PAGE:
North-East – Environment Agency staff were quick to respond when they discovered an endangered species of amphibian during routine works in Market Rasen, Lincolnshire.
A team from South Ferriby was carrying out maintenance work at Market Rasen Flood Storage Reservoir when they saw what they believed to be a newt - six feet down a manhole.
They called colleagues with expertise in fisheries and biodiversity who quickly arrived on site. The newt was rescued from the manhole using a pond net and it was confirmed that it was a great crested newt.
After checking other manholes and the surrounding area and confirming that the ‘pot holing' newt was the only one around, it was released into suitable, safe habitat close by.
Phil Smith, fisheries and biodiversity officer, said:
"Great crested newt numbers have fallen dramatically over the last century mainly as a result of a loss of ponds and intensive agriculture. They are now strictly protected and the Market Rasen Flood Storage Reservoir area has now been recorded as being home to these endangered amphibians.
"This discovery provides important information about the species' distribution and all future works on the site will be subject to approval by Natural England."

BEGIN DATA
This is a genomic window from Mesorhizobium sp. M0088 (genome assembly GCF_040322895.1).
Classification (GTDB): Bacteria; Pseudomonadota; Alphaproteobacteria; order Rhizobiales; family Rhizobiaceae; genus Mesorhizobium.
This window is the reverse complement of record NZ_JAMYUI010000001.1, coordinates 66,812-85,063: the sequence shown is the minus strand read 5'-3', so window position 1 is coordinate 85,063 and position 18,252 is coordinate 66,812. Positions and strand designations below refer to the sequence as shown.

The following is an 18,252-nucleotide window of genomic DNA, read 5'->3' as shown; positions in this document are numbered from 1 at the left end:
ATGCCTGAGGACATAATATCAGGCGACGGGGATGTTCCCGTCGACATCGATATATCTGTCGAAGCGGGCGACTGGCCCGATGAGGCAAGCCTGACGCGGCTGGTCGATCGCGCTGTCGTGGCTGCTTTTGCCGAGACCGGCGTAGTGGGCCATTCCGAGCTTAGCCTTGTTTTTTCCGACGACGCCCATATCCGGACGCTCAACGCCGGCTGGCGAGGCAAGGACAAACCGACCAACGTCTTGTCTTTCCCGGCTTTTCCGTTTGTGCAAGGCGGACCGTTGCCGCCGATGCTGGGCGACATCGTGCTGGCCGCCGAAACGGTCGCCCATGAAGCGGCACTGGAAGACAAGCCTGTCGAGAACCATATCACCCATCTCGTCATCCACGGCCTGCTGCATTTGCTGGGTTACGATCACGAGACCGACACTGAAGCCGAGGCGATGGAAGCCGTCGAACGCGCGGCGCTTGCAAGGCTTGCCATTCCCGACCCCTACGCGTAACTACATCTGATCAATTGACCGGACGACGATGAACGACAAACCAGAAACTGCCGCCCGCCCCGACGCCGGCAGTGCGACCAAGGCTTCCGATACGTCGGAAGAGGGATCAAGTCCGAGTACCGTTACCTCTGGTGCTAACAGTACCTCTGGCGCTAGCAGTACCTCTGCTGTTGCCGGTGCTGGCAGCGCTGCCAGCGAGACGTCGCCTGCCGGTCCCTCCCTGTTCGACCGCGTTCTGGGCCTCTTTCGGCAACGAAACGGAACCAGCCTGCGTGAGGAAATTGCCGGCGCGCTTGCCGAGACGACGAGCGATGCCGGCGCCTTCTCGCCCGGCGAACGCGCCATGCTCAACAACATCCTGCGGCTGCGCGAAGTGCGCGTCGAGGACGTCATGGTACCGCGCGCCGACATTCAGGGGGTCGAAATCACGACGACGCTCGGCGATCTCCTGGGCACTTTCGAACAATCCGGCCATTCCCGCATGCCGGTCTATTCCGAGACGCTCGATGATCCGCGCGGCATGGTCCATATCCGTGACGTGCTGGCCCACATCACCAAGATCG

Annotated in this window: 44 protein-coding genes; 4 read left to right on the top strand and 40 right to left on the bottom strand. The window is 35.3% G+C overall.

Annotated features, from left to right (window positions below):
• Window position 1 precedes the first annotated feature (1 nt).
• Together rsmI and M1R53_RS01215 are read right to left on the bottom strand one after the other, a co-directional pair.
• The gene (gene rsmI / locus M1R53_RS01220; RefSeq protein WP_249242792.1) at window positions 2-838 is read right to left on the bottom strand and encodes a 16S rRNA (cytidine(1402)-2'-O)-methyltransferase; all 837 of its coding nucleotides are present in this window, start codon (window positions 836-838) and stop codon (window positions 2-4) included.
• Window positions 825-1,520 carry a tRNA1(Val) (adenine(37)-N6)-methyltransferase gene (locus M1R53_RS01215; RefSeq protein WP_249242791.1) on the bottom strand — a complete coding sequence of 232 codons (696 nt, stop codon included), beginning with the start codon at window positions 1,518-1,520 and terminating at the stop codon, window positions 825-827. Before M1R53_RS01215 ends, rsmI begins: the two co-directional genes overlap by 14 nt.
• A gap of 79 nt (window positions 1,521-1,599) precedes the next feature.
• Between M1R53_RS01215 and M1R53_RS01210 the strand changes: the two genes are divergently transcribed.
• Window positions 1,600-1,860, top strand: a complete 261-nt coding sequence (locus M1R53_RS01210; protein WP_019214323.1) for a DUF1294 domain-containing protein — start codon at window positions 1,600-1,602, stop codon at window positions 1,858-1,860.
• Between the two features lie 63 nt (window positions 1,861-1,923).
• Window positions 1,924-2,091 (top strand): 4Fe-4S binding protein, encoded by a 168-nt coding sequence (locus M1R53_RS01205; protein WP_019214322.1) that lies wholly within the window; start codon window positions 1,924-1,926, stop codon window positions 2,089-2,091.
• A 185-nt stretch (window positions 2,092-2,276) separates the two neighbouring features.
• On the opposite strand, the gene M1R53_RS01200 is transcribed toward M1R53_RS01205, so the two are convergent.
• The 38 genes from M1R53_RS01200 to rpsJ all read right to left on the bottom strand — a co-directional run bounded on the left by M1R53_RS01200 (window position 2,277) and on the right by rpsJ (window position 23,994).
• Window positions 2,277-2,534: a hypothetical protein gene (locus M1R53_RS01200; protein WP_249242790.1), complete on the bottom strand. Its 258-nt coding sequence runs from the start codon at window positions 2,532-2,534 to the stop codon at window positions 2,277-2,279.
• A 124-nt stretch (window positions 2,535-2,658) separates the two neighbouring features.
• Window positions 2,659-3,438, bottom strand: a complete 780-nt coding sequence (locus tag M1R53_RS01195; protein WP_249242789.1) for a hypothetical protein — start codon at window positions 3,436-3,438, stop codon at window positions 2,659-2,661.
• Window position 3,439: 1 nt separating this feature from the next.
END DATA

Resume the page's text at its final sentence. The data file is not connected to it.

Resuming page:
Great crested newts are the largest of the UK's three native species, which also include smooth and palmate newts. The great crested newt is significantly larger than the other two species and grows up to 15cm in length. It also has a much heavier looking body.
The newts are dark brown or black and have ‘warty' skin. Their underside is bright orange with irregular black blotches and males develop an impressive jagged crest along their back and a white 'flash' along the tail during the spring breeding season.
Their protected status makes it an offence to intentionally or recklessly kill, injure, capture or disturb them and to damage or destroy their habitat.
Anyone who finds a site with great crested newts should inform the Lincolnshire Biodiversity Partnership by phoning 01507 526667 or e-mailing: firstname.lastname@example.org